The private aerospace firm’s Crew Dragon Endeavor touched down off the Gulf Coast near Pensacola, Florida on Monday night carrying NASA’s Shane Kimbrough and Megan McArthur, French astronaut Thomas Pesquet of the European Space Agency, and Akihiko Hoshide from Japan’s JAXA, completing their Crew-2 mission after a nearly 200-day stay on the ISS.
SpaceX shared footage of the splashdown, which followed a several hour undocking process that saw the spacecraft push away from the ISS and position itself for reentry. The craft reached speeds of more than 17,000 miles per hour (27,350kph) as it rocketed back to Earth.
While a third manned mission with a Dragon craft was initially set for late October – with the new crew planned to replace the previous one a few days before the last team departed back to Earth – the next launch to the ISS has been delayed, first by weather and then by a “minor medical issue” with one of the astronauts. NASA said last Thursday that the crew should be cleared for takeoff by November 10 if all goes as planned, however.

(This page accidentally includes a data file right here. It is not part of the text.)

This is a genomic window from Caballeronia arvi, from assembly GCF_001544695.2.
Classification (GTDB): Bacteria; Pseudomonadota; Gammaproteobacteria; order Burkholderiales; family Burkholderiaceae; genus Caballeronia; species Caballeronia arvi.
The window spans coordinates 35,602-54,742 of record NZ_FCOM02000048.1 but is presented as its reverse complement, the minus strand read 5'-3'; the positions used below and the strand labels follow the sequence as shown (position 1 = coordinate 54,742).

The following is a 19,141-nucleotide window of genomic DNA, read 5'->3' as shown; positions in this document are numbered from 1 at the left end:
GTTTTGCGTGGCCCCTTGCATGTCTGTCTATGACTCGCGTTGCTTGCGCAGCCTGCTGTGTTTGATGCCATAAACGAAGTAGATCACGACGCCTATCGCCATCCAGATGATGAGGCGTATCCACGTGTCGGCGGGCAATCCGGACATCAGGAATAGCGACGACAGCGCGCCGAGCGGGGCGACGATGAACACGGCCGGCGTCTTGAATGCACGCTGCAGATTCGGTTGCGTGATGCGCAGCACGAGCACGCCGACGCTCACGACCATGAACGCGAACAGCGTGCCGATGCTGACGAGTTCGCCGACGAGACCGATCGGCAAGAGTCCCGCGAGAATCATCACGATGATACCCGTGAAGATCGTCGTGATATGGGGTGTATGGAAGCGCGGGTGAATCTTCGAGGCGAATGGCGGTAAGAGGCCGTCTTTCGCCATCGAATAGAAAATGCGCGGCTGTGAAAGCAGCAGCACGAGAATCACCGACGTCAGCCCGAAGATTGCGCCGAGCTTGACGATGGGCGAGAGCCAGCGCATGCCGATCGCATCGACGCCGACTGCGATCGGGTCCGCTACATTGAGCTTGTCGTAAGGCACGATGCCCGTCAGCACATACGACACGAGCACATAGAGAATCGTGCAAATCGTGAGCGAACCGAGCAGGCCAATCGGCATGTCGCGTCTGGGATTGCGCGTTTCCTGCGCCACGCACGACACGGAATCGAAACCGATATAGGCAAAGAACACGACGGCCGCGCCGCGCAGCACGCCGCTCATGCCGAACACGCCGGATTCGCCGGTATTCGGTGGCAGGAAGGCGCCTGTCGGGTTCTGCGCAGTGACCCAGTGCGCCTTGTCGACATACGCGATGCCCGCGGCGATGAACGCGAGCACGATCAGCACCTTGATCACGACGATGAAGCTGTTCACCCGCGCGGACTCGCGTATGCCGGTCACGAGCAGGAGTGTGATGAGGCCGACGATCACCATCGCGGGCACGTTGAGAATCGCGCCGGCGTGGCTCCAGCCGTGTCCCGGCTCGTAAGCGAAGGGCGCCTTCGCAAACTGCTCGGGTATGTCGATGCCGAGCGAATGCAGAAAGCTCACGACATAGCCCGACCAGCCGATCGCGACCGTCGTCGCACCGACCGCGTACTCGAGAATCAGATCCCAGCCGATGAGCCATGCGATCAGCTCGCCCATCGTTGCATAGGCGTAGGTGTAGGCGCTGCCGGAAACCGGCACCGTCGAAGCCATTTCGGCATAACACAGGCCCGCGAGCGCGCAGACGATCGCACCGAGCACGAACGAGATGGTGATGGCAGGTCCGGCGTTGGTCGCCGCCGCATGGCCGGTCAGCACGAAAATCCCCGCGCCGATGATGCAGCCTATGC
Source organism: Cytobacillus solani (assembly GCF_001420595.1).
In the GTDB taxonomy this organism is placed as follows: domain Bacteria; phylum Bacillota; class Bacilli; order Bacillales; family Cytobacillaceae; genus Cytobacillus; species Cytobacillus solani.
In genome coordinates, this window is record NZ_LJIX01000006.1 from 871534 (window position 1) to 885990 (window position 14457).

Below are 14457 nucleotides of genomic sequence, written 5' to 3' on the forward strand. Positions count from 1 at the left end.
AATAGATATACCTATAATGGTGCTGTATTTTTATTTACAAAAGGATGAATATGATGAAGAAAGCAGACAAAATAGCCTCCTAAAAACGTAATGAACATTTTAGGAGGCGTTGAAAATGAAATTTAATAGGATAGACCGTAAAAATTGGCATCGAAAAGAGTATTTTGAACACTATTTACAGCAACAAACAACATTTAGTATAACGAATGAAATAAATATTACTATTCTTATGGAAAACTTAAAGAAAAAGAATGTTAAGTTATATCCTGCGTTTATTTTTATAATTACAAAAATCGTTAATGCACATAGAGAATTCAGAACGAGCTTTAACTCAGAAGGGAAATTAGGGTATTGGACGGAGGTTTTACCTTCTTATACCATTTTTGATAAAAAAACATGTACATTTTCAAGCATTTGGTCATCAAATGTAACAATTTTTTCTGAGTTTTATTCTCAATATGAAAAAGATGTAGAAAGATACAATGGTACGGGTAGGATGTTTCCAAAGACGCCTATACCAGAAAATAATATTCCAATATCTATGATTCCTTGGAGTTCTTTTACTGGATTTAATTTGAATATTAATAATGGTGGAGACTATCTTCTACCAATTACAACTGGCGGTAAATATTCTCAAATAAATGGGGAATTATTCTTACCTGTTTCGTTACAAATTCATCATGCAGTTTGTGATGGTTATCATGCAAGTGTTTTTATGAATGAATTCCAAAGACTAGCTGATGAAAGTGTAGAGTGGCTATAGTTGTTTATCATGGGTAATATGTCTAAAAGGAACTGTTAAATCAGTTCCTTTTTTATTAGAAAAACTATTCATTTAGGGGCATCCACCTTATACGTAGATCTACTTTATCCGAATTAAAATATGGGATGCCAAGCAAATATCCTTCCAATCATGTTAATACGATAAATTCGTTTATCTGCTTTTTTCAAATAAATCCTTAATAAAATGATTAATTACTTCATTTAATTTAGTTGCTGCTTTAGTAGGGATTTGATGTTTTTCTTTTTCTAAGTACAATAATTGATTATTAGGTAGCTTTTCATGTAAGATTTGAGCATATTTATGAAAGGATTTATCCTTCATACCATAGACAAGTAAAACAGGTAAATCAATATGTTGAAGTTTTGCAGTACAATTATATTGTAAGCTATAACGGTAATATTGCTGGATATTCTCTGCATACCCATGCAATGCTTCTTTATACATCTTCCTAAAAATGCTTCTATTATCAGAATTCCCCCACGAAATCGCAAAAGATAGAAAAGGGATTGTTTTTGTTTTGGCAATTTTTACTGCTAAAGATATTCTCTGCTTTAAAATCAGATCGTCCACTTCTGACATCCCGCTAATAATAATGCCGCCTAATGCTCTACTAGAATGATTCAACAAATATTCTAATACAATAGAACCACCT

Monday night landing appeared to go off without a hitch, with one minor exception: due to a malfunction with the craft’s space toilet, the four-astronaut crew was asked to “limit” their use of the facilities on the return trip. In case of ‘emergencies,’ the crew’s suits feature an “undergarment” – essentially a diaper – to collect waste, though NASA’s Commercial Crew program manager Steve Stitch stressed “it’s a short mission coming home.”
The Crew-2 mission involved several spacewalks and a number of scientific experiments, including growing (and eating) a batch of peppers on board the ISS to study the cultivation of food in space, and collection of human medical data. Crew-2 was SpaceX and NASA’s second operational manned mission to the ISS, with Crew-1 returning to Earth on May 2, 2021 after launching in November the year prior.
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